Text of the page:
Tarzan’s Thanksgiving

With apologies to the shade of ERB.

John Clayton II, Viscount Greystoke, stubbed out his cigarette on the railing of the veranda overlooking the Patapsco. The smell of gunpowder mingled with the aroma of tobacco, wreaths of smoke coiled and drifted over the long green lawn that descended toward the bank of the river. Greystoke wandered toward the other end of the veranda to take his turn with the double-barreled shotgun.

Professor Archimedes Q. Porter knelt over the clay pigeon thrower, absorbed in the motions of a beetle exploring one leg of the contraption, utterly unaware that his tie was caught in the mechanism. Samuel T. Philander fussed nearby, tut-tutting as he attempted to extract the neckwear. William Cecil Clayton clacked open the action of the shotgun, ejecting two spent shells.

“John,” Clayton said, handing over the gun, “one for two. I’m clearly in need of more practice.”

Greystoke slipped two shells in with unconcious grace while Clayton assisted Philander to extricate Professor Porter from his predicament.

“Pull,” Greystoke commanded, once the machinery was cleared for action. He powdered two clay discs in rapid succession, ejected the shells and snatched them both from the air before they struck the whitewashed boards of the veranda.

He was about to hand off the gun to Clayton when a cry of despair arrested his attention.

“Oh, Lawd!” ejaculated Esmerelda. “The bird, she ruined, miss.”

The voice, though coming from within the sprawling Victorian manse of the Porters, was clearly audible to the men.

A moment later, Jane Porter emerged onto the veranda, the look of concern on her face rendering her only more endearing to Greystoke. Esmerelda followed, wringing her hands within the folds of her voluminous apron.

“Oh, Tarzan,” Jane said. “I am so sorry. I’m afraid the dogs got to the turkey. We cannot salvage it. And on this, your first Thanksgiving.”

“Never fret,” Greystoke said. “A turkey, you say? I’m not personally familiar with the beast, as it did not occupy my jungle home. But I have read about it.”

His heart ached to see Jane Porter aggrieved. Was a turkey all that stood between her and happiness?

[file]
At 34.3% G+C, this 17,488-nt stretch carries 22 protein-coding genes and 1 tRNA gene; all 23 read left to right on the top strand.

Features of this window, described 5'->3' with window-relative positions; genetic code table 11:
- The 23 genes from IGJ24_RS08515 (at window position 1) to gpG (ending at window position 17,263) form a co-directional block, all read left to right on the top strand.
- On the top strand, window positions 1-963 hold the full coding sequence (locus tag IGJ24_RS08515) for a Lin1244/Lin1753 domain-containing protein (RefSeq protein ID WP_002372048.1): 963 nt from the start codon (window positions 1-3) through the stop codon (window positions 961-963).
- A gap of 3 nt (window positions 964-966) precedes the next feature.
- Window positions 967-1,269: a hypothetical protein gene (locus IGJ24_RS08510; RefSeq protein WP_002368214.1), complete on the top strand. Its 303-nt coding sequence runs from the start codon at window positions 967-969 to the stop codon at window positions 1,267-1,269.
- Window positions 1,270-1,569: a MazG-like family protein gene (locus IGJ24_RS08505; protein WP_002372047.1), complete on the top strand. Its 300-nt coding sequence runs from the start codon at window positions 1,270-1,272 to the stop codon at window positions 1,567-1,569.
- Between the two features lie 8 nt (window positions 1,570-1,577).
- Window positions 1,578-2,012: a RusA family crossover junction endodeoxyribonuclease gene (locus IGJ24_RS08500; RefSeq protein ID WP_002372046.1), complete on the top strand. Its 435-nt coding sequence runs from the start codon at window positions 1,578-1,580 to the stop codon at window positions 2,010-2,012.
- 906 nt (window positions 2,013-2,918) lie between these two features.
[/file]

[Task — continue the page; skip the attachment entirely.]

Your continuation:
He sprang to the railing, balancing like a young ape. He cocked an ear, listening with a hearing honed by an upbringing in the savage wilderness. A faint gobbling reached his keen senses. 

“Set out the rest of the viands,” Tarzan said. “I shall return.”

Tarzan leapt from the railing. He stripped off his civilized attire as he ran around the side of the house. Then he made for the woods still lingering to the rear of the Porter estate, fighting a losing rearguard action against the encroachment of Baltimore.

Minutes later he was perched on the branch of a spreading oak, peering down at a flock of fat, gabbling fowl. He picked out the largest.

“KREEGAH!” The battle cry of Tarzan echoed through the woods as he sprang toward the turkey, the euphoria of combat enveloping him.

More of my stuff and nonsense available, among other places, here.

Borders and Liminal Zones: The Magic Goes Away as Sword-and-Sorcery.

Labels are useful as more than just a tool for the marketing department. Labels also help the consumer determine if the product before him is the sort of thing he wants to purchase or not. Still, labels can be limiting, deterring someone from acquiring something worthwhile merely because it doesn’t precisely fit within a genre box.

Those of us who are aficionados of Sword-and-Sorcery fiction expend significant time debating what is or is not S&S. That’s as it should be: If your goal is to consume, enjoy, and discuss X, you want to avoid slipping in discussion of Y as beyond the scope. But S&S is a protean subgenre, a slippery subject that is, at the same time, gregarious and outgoing, liking to socialize with all the neighbors in the bookstore. So you can’t always be sure if the book next to that copy of Swords and Ice Magic is S&S or instead Sword-and-Planet, High Fantasy, Grimdark, or something else entirely. And whether or not it matters is completely subjective.